Randi Thompson and the Cobb family want to sell Nevada’s future, trading nuclear waste for a mythical pot of gold. They are starting a group to bring a reprocessing facility to the moribund Yucca Mountain site. This is either amazingly uninformed and naïve or a last-ditch attempt by the commercial nuclear power industry and its allies in Nevada to salvage something from the rapidly sinking nuclear waste dump program. Here are a few reasons:
• If Yucca is unsuitable and unsafe as a repository site (which it is), it is even more unsuitable and dangerous as a reprocessing site. Yucca Mountain and the Nevada Test Site are located in what the U.S. Geologic Survey has designated as a major earthquake zone. Waste reprocessing facilities are the last things you want to locate in areas prone to earthquakes because of the extremely hazardous, toxic and long-lived nature of the materials generated and stored there.
• Reprocessing spent nuclear fuel is an extremely water-intensive process, unsuitable for arid, water-starved southern Nevada. It’s no coincidence that nuclear weapons facilities (i.e., operations that rely on reprocessing to obtain weapons grade nuclear materials) were located near abundant water sources (i.e., Hanford, Wash.; Oak Ridge, Tenn.; Idaho National Engineering Laboratory.)
• Even if Yucca were an acceptable site geologically and hydrologically, a reprocessing facility thousands of miles away from the reactors that provide the spent fuel and that would reuse the reprocessed fuel would require tens of thousands of shipments of deadly spent fuel for as long as the facility was in existence. To be feasible, any reprocessing facilities must be located in proximity to reactor locations, primarily in the eastern part of the country.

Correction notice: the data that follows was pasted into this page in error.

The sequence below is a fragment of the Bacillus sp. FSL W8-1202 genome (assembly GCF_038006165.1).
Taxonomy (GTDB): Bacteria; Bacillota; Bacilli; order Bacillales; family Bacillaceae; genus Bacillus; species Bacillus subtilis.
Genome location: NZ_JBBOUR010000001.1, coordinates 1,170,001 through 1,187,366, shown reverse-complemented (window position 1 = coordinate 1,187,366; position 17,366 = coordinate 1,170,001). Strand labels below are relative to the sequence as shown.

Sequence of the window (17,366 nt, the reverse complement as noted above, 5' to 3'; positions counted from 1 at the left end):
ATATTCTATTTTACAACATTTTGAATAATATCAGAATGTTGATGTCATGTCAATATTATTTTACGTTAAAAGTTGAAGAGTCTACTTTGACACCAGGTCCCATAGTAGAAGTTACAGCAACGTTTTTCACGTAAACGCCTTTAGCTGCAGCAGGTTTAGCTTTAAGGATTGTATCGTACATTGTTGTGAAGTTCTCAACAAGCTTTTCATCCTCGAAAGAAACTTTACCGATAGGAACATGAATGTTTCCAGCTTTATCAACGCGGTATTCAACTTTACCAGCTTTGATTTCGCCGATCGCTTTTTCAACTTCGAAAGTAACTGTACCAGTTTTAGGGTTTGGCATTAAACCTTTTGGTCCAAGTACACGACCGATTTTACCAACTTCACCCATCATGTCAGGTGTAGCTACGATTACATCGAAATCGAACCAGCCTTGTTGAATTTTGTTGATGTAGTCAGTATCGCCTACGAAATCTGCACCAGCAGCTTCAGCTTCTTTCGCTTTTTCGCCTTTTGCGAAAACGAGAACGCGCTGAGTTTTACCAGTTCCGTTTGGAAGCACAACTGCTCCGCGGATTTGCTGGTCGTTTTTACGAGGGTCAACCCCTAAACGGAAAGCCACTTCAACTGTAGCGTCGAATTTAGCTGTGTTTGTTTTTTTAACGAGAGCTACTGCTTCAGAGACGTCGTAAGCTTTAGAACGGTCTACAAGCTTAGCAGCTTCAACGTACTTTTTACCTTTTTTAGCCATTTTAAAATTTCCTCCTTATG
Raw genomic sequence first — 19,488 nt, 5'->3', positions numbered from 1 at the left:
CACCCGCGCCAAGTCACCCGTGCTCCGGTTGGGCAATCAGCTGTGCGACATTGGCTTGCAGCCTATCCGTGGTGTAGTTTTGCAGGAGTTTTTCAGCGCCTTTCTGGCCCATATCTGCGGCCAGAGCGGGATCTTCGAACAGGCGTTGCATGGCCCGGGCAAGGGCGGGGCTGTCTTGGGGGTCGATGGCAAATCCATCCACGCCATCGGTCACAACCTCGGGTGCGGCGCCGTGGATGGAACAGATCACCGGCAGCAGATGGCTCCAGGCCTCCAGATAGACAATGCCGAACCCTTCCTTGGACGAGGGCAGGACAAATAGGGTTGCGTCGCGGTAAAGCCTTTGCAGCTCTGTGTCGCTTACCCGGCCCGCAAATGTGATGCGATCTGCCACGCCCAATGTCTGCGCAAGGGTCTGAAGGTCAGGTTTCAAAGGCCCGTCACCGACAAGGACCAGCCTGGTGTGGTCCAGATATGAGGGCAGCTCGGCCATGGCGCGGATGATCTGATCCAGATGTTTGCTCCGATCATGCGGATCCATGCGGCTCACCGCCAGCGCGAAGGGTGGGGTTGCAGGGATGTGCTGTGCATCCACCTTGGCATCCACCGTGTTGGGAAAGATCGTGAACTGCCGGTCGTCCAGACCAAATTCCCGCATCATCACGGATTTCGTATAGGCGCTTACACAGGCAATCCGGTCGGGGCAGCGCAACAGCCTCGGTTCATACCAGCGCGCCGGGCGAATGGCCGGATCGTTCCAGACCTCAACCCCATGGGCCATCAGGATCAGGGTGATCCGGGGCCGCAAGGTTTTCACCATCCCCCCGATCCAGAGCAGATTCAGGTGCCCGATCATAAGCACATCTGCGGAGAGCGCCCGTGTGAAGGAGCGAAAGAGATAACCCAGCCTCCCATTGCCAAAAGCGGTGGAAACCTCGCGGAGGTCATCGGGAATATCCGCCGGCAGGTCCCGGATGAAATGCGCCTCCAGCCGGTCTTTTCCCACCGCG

• Reprocessing, unfortunately, is not yet economically or politically feasible. Bringing spent fuel into Nevada ostensibly to be reprocessed at Yucca Mountain is nothing more than a nuclear industry Trojan horse. Once that waste has been moved out of reactor locations in other states and is in storage in Nevada, there will be absolutely no incentive to do anything with it—certainly not investing billions of dollars in reprocessing technologies that are not economically sustainable and that have serious nuclear proliferation issues (i.e., large amounts of plutonium and other bomb-grade materials that result). Yucca will become a defacto above-ground storage site.
• Reprocessing is far from a “clean” technology. Chemically reprocessing spent fuel results in a highly toxic and very-difficult-to-manage, highly corrosive liquid, highly radioactive waste stream, and vast amounts of lower level nuclear wastes.
Nevadans have fought long and hard to defeat the ill-conceived and dangerous Yucca Mountain nuclear dump project. Why on earth would we now, when that boondoggle is finally on its way to oblivion, want to propose using the site for something that’s even more dangerous and environmentally damaging?